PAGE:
We help IT Professionals succeed at work.

Crashing on DataAdapter.Update() - Its using Int16 when it needs to be Int32

Medium Priority
Last Modified: 2013-11-26
I have a SQL Database table with MyField datatype of smallint. Using VisualStudio 2003, I have created a dataAdapter and generated a dataset/datatable to Select/Update etc the above Sql Table. On my VB.Net Form, I have a TextBox control who's Text property is bound to MyDataView (which is bound to the datatable).

Originally, if I put a value in my TextBox of over 32767(Int16), then it would immediately revert back to it's original value. Realising this was because when generating the DataTable, VisualStudio2003 assigned this column the dataType Int16. Needing a higher value, I opened up the DataSet Schema and manually changed the Type of MyField from Short(Int16) to Int(Int32). This allowed higher values to remain (up to 2,147,483,647), but still throws an OverflowException when the DataAdapter.Update() is called. The error message returned is: "Value was either too large or too small for an Int16".

Problem: What have I missed out to change the DataType from Int16 to Int32 which the Update method calls? Or how can I force all SQL Fields with a smallint DataType to a VB Col DataType of Int32 and not Int16?
Watch Question

can you paste your update statement which is being fired?


        Debug.WriteLine("DataType.FullName = " + Me.MyDataSet.MyDataTable.MyField.DataType.Name)
         IsConnecting = True
        While IsConnecting
                'Connect to DB

            Catch ex As Exception
              Exit Function
                If Me.Conn1.State = ConnectionState.Open Then
                End If
                IsConnecting = False
            End Try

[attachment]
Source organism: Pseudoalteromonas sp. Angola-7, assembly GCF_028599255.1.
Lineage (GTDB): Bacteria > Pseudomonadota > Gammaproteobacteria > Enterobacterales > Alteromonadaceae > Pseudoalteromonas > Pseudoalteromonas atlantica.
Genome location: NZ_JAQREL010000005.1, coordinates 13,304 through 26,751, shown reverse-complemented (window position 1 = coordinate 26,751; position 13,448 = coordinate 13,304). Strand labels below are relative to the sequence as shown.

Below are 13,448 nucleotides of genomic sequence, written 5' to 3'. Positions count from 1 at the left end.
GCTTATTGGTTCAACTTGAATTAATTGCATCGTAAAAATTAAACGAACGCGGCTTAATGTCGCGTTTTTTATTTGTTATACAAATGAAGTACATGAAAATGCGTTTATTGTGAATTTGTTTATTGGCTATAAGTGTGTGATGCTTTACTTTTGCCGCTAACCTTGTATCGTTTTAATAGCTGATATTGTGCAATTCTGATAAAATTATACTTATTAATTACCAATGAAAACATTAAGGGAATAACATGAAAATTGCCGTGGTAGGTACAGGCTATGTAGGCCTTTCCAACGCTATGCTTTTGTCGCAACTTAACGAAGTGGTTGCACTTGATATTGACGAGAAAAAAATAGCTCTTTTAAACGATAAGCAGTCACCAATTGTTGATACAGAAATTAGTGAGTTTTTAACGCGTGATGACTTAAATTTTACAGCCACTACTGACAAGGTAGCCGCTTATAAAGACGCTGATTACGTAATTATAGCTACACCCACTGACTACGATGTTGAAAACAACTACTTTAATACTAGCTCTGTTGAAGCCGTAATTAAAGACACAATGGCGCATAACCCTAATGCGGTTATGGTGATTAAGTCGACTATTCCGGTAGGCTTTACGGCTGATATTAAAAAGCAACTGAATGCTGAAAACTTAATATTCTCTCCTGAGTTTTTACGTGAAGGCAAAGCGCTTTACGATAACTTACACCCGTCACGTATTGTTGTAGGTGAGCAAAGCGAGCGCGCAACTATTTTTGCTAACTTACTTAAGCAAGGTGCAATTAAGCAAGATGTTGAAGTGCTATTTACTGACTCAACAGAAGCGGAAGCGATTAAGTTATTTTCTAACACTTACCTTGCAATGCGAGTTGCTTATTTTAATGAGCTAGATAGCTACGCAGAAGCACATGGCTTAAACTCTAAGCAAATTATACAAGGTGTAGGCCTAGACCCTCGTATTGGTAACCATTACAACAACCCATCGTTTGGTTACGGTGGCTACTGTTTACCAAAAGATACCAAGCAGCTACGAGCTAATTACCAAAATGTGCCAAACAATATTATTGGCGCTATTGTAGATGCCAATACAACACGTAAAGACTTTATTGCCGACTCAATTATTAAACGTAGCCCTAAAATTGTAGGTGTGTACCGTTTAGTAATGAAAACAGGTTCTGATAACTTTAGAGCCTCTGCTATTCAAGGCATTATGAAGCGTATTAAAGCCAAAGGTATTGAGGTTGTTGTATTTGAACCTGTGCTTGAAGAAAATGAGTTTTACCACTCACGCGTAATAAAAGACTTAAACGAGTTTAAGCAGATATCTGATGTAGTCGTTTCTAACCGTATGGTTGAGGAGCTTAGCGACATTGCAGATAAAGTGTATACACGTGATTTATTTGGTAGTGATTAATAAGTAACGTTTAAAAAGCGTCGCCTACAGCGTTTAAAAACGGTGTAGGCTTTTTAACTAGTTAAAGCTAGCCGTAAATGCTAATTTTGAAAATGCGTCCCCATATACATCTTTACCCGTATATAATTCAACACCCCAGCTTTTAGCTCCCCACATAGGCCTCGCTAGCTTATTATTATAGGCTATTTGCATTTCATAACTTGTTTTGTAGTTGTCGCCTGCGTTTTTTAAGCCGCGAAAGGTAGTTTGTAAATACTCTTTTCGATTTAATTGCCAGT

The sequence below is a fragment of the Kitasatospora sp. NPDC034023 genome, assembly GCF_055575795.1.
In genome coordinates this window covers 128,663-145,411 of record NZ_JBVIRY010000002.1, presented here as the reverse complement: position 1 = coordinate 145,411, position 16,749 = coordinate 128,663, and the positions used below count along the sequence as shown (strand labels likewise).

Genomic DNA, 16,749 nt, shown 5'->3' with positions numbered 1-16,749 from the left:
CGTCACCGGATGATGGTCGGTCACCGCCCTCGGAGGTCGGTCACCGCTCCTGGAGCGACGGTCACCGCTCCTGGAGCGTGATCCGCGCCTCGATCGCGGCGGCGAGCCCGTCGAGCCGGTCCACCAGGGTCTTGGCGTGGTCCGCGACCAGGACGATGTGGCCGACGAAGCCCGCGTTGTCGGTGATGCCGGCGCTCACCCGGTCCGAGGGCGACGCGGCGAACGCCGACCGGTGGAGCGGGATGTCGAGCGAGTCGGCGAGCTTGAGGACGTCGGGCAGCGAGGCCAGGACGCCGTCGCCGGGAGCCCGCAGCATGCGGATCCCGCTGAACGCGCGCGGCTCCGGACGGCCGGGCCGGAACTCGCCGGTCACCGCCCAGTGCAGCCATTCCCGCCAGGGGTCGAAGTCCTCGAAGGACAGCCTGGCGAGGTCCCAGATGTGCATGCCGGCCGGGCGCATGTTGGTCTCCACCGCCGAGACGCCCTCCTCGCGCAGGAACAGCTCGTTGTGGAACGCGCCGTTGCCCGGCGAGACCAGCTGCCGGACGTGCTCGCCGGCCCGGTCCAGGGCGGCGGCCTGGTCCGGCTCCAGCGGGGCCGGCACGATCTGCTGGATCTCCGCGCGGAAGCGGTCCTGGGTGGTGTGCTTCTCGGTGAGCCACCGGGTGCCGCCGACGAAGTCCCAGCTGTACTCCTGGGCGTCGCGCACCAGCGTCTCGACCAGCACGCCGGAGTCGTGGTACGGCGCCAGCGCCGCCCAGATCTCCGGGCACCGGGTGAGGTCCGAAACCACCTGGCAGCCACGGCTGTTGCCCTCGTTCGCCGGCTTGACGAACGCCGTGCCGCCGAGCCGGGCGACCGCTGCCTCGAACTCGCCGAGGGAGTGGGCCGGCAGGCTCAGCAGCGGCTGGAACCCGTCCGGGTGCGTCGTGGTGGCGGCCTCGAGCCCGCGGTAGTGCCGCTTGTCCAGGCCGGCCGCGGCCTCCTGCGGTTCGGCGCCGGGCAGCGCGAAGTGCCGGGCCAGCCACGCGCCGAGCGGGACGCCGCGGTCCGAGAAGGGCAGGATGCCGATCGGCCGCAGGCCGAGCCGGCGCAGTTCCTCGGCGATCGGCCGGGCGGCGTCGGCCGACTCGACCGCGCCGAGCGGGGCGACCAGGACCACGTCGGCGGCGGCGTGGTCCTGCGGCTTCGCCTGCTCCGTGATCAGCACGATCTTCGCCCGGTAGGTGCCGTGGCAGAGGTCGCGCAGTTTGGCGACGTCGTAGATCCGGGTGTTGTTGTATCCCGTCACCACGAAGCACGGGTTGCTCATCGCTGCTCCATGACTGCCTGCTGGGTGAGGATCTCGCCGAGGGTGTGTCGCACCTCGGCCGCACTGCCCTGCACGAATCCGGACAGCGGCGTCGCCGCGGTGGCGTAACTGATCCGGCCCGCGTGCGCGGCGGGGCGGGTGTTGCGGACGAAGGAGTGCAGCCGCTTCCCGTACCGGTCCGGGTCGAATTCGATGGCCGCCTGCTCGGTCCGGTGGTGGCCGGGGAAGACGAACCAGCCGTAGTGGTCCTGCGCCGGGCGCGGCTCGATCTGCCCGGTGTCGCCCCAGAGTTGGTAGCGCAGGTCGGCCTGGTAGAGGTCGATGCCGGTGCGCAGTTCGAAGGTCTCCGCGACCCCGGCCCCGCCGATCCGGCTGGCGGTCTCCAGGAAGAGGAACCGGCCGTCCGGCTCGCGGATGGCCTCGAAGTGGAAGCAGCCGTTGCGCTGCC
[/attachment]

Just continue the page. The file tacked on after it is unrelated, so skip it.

End While
thanks now, can you post the select statement (query) by which you are creatng the DataSet for the datatable. Also please paste the table structure.


The full Exception error message:

System.OverflowException: Value was either too large or too small for an Int16.
   at System.Data.Common.DbDataAdapter.Update(DataRow[] dataRows, DataTableMapping tableMapping)
   at System.Data.Common.DbDataAdapter.Update(DataTable dataTable)


MyDataAdapter.SelectCommand.CommandText =

SELECT PK, MyField, MyField2 FROM dbo.MySQLTable WHERE (MyField2 = @MyField2)


My DataTable XML Code:

<xs:element name="MaintContracts">
      <xs:element name="PK" msdata:ReadOnly="true" msdata:AutoIncrement="true" type="xs:short" />
      <xs:element name="MyField" type="xs:int" minOccurs="0" />
      <xs:element name="MyField2" type="xs:string" minOccurs="0" />


Following on from the XML Code, both the PK and MyField have a SQL dataType of smallint. MyFiled has a type="xs:int" indicated from when I maunally set it. Up to the point of Update, DataTableCol("MyField") still has a dataType of Int32. But somewhere within the Update, an Int16 (or XS:short) is still being seen and thus throwing the Exception.
I'm missing something here.  SQL smallint and VB.NET Int16 are the equivalent datatypes: both range from -32,768 to -32,767 and take 2 bytes to store.  If your VB.NET app is linked to an SQL db then if you change the datatype in one but not the other they will no longer be compatible.  So, if you need Int32 at the VB end, you will also need the equivalent - int - at the SQL end.  Altering things in the dataset or any dataadapters or tableadapters or commands is not going to change that basic point.

Quite where, along the line, the error you are reporting is occurring I'm not absolutely sure.  My guess, from the detail of the error message is that your dataadapter has parameters set to smallint/Int16 which are using as the sourcecolumn for their parameter values column/s that you have changed to Int32, and that that is the error that is currently being reported.  But - even if that is correct, and you alter the code in your dataadapter - you will get an error from the SQL db end if you then try to pass a Int32 value to a smallint field.

Unless I have misunderstood what you're after, I think you are going to have change the datatype in the SQL db and then regenerate your VB.NET dataset.



Roger - Everything you said makes perfect sense! And now realise there is no problem at all - my mistake is a fundamental one, I've always thought SQL smallint and VB.NET Int32 were equivalent datatypes (2^15 - 1 = 2,147,483,647 (It doesn't)). As you've rightly pointed out, the highest number I could get from a smallint is 32,767 so the VB.NET conversion to Int16 was correct, and my attempts to change the datatype was simply going against the grain and bound to only cause problems.

I will just have to upgrade all my SQL smallint fields that require a higher value to int, then regenerate all my datasets accordingly as you suggest.

Thanks again Roger!

Explore More ContentExplore courses, solutions, and other research materials related to this topic.